YARDLEY, Pa -- Basia Andrusko has been writing Pysanky since she was a child, etching ornate designs on everything from chicken, finch and quail eggs to ostrich, emu and rhea eggs.
Pysaty comes from the word pysat, which means to write. Pysanky is the plural form of the word, and Basia describes it as almost like hieroglyphics.
A sheaf of wheat, for example, stands for prosperity and bountifulness; horses or rams stand for strength. The color blue stands for good health and white for purity.
She makes Pysanky jewelry and holds classes, teaching others the more than 2000-year-old tradition.
When Christianity was adopted in Ukraine in 988, Pysanky became part of the Easter tradition with the eggs in Easter baskets.
Basia says Pysanky were considered good luck charms and the art was passed down through the generations.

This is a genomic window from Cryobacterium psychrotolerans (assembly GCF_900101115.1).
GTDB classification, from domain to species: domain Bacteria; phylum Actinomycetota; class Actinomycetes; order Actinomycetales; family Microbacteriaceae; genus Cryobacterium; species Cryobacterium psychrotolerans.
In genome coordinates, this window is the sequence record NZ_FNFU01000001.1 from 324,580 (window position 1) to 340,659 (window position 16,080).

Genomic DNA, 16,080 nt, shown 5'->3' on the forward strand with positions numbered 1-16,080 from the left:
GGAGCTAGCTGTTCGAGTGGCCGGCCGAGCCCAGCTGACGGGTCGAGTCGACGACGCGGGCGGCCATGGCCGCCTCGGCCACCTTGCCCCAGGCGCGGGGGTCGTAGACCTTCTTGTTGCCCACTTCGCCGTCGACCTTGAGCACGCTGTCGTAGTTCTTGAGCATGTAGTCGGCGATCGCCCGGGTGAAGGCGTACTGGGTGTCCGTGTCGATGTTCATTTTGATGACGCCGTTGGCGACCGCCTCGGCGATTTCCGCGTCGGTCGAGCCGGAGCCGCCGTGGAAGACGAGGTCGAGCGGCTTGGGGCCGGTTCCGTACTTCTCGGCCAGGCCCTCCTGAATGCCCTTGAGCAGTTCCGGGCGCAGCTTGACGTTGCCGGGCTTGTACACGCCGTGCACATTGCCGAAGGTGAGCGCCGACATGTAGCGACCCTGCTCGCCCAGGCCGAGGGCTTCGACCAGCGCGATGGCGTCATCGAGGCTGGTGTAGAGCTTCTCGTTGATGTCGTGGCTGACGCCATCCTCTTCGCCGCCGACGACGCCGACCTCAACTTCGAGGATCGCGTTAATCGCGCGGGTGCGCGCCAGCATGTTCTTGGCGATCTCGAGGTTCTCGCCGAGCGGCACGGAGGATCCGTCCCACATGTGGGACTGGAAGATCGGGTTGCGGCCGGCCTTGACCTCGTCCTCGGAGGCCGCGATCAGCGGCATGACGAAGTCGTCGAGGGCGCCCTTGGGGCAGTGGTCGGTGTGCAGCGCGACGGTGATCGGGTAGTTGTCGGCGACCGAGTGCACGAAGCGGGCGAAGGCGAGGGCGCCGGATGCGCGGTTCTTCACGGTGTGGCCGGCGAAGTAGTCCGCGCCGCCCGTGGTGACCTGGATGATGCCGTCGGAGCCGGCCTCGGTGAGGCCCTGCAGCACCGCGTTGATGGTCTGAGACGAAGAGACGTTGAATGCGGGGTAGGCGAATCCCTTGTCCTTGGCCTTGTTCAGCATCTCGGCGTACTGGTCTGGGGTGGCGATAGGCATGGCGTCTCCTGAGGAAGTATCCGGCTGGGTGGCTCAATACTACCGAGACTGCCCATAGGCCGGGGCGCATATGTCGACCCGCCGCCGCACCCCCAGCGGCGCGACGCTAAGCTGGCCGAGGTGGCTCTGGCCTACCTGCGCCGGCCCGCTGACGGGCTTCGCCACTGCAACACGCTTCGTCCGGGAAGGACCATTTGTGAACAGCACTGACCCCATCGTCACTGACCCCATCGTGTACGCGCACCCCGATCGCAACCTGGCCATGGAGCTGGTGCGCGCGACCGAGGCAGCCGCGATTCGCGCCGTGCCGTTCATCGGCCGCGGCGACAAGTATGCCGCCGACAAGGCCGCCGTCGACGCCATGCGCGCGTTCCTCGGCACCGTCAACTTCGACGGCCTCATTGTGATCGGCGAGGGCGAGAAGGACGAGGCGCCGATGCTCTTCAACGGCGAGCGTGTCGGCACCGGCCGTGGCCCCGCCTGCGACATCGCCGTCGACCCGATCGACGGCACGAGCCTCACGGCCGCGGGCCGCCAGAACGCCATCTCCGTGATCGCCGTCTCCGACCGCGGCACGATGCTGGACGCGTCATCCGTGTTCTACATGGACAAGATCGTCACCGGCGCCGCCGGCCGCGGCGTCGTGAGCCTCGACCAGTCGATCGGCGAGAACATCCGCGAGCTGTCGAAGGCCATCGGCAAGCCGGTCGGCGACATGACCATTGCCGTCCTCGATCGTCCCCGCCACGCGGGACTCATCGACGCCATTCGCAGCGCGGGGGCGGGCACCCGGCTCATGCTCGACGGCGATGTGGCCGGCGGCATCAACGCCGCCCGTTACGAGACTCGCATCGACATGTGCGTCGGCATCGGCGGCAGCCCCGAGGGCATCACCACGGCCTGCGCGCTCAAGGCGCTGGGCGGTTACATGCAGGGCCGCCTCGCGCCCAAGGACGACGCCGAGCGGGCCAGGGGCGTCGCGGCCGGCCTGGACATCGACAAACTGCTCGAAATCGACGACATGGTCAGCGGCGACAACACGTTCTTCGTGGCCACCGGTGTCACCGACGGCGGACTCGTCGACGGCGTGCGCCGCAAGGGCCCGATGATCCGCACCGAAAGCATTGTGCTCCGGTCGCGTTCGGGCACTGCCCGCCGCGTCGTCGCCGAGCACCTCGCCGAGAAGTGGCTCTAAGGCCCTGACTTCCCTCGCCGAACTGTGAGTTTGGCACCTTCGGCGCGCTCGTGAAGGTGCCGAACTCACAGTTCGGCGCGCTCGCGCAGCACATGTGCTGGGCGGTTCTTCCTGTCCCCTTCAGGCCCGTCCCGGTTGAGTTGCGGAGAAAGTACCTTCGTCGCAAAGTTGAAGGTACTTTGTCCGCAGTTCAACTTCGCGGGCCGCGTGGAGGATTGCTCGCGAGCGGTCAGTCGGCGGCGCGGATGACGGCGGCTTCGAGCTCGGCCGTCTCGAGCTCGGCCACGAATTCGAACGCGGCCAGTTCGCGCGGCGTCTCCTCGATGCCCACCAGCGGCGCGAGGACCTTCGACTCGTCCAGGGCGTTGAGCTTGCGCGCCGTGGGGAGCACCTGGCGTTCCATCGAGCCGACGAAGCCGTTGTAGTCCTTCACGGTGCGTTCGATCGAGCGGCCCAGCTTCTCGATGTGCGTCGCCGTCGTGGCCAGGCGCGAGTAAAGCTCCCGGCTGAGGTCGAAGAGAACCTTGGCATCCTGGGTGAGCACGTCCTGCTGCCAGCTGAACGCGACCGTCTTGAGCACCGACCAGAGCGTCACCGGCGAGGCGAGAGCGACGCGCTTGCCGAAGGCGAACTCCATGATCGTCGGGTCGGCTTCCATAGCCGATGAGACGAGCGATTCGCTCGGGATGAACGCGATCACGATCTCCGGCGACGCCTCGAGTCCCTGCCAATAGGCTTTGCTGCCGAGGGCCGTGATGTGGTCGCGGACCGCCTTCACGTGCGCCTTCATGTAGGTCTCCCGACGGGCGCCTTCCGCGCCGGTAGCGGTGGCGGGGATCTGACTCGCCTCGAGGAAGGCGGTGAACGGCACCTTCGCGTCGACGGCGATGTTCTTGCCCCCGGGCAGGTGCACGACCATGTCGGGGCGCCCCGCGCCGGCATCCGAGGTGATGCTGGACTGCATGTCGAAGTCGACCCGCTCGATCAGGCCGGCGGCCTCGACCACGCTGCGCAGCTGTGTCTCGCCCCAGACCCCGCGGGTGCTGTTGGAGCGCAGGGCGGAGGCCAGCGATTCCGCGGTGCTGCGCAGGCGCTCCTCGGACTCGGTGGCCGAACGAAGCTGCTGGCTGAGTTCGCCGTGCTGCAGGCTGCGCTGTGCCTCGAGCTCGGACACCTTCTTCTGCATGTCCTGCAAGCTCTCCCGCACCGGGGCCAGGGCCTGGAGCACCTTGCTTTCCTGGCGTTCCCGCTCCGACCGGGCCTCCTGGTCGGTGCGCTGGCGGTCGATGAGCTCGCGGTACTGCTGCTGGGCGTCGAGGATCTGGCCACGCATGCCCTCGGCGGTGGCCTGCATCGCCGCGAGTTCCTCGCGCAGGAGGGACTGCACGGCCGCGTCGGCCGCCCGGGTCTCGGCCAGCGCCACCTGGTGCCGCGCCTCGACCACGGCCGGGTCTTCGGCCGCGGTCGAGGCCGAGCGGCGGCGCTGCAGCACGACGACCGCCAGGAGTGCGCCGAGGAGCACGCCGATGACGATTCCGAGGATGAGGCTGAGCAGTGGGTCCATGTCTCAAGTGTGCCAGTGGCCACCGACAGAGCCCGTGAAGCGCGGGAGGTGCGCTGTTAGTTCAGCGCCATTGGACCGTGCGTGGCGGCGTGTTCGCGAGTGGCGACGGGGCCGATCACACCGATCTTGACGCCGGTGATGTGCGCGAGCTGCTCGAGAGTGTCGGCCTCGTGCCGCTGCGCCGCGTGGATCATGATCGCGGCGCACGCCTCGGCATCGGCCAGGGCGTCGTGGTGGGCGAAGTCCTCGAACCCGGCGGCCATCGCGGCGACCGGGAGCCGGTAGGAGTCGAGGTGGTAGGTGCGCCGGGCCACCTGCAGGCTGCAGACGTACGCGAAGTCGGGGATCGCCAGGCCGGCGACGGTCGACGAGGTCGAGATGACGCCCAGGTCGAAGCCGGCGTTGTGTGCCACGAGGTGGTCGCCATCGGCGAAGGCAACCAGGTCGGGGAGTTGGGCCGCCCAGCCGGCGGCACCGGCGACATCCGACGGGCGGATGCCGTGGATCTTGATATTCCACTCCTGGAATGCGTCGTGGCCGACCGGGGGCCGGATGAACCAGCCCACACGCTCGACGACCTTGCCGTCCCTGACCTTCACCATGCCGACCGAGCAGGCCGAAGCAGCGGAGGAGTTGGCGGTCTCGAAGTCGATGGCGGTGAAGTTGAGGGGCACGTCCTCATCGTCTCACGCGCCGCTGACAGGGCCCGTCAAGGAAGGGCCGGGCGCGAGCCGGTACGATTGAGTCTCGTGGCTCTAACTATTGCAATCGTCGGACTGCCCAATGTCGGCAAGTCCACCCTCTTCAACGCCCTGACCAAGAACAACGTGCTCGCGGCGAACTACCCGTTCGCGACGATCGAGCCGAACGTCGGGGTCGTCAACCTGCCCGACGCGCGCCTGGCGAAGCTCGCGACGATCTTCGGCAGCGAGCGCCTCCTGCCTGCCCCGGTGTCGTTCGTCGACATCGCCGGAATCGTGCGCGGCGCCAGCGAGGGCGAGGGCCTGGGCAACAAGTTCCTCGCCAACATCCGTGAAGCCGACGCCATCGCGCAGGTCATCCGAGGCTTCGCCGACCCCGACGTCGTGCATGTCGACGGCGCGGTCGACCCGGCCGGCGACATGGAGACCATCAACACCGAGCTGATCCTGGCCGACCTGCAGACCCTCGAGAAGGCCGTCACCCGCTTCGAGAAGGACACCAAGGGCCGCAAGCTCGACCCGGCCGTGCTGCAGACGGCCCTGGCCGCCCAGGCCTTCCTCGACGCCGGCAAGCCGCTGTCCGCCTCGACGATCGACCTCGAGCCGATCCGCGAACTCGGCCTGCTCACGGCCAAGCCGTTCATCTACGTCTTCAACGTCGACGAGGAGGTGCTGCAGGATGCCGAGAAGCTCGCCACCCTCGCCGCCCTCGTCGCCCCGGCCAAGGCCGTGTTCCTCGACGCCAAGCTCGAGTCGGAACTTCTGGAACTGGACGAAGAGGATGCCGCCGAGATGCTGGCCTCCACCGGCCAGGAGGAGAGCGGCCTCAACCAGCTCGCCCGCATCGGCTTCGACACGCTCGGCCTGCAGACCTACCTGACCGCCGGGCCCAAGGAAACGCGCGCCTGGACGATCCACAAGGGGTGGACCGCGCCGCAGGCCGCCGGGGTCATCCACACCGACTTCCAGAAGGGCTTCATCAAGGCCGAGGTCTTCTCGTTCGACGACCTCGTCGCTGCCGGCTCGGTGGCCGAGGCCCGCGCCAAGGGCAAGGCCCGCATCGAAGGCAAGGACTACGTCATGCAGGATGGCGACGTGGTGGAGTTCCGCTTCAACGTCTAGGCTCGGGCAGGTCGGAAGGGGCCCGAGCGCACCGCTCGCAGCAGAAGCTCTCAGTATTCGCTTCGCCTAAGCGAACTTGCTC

A single egg can take her anywhere from 30 minutes to 50 hours, depending on the size of the egg and the intricacy of the design.
She says legend holds that there's a monster chained to a cliff somewhere in western Ukraine. When there are many eggs that are written that year, his chains will tighten up and goodwill prevails over evil for one more year. And so, she says, everyone who writes Pysanky is saving the world one egg at a time.